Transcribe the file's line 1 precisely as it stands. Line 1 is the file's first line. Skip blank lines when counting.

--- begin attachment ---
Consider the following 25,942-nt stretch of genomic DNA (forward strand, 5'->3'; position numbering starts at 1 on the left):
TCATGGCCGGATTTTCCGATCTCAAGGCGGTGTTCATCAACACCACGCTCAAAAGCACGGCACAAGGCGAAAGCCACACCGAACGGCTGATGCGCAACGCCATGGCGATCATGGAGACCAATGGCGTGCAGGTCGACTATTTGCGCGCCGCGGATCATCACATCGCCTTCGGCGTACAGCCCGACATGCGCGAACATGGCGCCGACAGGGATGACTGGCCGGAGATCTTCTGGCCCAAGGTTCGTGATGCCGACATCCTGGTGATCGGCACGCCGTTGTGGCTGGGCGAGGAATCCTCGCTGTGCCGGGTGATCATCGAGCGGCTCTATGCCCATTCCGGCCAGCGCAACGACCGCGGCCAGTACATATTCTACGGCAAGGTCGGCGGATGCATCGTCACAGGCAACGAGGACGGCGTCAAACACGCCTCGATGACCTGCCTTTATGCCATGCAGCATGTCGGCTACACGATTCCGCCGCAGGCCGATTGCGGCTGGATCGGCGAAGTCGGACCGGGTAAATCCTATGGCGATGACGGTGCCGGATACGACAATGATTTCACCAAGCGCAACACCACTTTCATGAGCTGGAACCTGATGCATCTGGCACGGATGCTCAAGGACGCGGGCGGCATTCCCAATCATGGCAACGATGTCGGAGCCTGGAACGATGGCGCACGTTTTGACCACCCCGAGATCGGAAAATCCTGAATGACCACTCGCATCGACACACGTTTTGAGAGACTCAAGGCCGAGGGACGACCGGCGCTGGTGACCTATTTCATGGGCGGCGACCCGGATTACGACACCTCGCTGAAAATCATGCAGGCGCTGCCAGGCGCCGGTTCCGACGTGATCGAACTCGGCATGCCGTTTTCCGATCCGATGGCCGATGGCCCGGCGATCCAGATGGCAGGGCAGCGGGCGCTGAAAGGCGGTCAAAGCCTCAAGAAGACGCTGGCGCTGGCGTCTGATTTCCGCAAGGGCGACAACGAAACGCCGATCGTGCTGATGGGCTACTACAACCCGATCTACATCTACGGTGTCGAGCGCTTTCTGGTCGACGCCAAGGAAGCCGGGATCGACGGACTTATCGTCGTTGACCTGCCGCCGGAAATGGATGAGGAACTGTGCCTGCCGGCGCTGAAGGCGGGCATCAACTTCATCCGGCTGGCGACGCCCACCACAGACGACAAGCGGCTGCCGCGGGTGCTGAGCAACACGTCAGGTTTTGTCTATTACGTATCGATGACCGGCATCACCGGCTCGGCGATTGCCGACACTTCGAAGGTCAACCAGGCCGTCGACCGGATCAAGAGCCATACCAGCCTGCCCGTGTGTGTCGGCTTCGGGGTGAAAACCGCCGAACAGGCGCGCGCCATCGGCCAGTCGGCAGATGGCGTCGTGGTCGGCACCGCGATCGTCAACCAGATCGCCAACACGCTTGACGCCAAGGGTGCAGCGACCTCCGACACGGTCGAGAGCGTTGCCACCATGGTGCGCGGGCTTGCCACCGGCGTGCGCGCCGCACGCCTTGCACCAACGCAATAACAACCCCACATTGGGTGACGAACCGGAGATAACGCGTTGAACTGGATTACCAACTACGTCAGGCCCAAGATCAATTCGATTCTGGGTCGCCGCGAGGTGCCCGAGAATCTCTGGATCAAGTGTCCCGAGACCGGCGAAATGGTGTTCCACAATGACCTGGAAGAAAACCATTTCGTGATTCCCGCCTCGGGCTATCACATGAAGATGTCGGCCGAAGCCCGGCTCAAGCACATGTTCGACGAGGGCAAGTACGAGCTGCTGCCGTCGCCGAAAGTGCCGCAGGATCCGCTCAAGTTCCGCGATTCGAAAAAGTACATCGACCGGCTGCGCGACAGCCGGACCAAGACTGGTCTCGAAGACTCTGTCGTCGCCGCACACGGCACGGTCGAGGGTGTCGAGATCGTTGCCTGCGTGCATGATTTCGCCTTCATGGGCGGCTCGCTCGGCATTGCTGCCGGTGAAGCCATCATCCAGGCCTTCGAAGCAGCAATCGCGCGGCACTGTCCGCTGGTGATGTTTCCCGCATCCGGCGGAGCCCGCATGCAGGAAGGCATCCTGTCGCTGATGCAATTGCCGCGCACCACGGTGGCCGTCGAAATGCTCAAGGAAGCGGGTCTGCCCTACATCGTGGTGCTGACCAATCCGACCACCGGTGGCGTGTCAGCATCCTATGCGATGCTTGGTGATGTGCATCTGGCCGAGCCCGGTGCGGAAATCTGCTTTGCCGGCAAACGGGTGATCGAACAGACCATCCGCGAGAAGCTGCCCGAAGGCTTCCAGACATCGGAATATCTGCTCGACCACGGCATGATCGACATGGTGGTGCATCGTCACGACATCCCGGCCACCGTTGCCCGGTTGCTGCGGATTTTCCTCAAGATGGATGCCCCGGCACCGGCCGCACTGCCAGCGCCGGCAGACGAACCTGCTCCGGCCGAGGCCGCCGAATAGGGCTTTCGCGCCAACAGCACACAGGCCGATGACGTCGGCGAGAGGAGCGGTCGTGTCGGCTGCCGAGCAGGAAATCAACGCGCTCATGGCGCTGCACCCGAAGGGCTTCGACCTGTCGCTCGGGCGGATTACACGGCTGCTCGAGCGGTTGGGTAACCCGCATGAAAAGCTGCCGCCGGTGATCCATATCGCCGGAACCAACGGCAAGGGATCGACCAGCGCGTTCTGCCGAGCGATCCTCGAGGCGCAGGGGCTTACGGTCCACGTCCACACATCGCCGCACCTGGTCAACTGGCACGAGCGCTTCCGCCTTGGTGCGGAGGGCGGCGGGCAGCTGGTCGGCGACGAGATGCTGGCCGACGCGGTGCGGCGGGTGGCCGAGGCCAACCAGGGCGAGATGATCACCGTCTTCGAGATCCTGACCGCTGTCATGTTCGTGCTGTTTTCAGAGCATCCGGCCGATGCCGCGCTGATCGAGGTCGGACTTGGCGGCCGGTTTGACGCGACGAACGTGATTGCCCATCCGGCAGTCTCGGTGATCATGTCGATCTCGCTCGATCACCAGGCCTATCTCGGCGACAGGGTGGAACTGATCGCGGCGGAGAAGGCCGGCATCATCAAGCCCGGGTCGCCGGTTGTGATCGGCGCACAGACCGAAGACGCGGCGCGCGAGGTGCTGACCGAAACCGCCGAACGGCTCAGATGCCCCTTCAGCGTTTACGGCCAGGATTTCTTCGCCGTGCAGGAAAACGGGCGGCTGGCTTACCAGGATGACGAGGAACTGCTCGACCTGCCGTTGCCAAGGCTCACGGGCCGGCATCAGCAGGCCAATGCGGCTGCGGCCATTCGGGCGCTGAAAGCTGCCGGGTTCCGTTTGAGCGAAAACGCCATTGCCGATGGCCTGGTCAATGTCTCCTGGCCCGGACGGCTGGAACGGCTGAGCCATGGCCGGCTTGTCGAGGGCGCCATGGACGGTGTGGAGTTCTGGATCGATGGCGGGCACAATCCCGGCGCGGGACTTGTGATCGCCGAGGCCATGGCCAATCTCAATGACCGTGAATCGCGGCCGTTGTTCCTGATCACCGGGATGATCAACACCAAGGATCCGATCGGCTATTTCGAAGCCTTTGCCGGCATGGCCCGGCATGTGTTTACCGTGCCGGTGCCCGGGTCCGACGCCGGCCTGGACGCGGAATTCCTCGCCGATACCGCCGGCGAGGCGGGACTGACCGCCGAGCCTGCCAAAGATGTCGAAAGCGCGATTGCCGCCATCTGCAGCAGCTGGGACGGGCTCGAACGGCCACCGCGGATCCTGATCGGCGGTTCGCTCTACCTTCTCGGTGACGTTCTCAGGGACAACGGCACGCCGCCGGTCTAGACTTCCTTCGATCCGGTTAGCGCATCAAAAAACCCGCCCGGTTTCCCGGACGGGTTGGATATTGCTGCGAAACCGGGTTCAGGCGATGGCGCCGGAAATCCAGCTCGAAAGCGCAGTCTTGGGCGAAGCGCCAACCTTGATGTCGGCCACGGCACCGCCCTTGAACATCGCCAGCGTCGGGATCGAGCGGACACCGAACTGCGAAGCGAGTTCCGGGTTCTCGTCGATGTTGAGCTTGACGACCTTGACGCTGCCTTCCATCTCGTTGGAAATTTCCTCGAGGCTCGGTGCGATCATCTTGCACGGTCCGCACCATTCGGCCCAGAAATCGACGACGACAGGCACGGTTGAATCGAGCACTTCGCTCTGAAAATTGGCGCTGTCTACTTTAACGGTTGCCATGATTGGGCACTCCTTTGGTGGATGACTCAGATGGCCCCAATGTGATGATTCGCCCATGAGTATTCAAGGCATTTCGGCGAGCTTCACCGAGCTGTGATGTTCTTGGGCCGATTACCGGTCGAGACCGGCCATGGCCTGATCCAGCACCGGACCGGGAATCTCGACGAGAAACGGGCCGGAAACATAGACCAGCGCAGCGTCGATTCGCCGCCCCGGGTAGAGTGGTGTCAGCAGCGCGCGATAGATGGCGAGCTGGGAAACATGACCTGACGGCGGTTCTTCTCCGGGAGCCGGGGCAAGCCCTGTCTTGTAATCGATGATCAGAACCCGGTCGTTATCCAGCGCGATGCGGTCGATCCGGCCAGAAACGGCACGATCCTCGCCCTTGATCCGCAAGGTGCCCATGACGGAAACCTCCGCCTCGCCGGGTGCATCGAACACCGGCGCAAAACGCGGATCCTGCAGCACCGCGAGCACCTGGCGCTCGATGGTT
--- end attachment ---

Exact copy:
Consider the following 25,942-nt stretch of genomic DNA (forward strand, 5'->3'; position numbering starts at 1 on the left):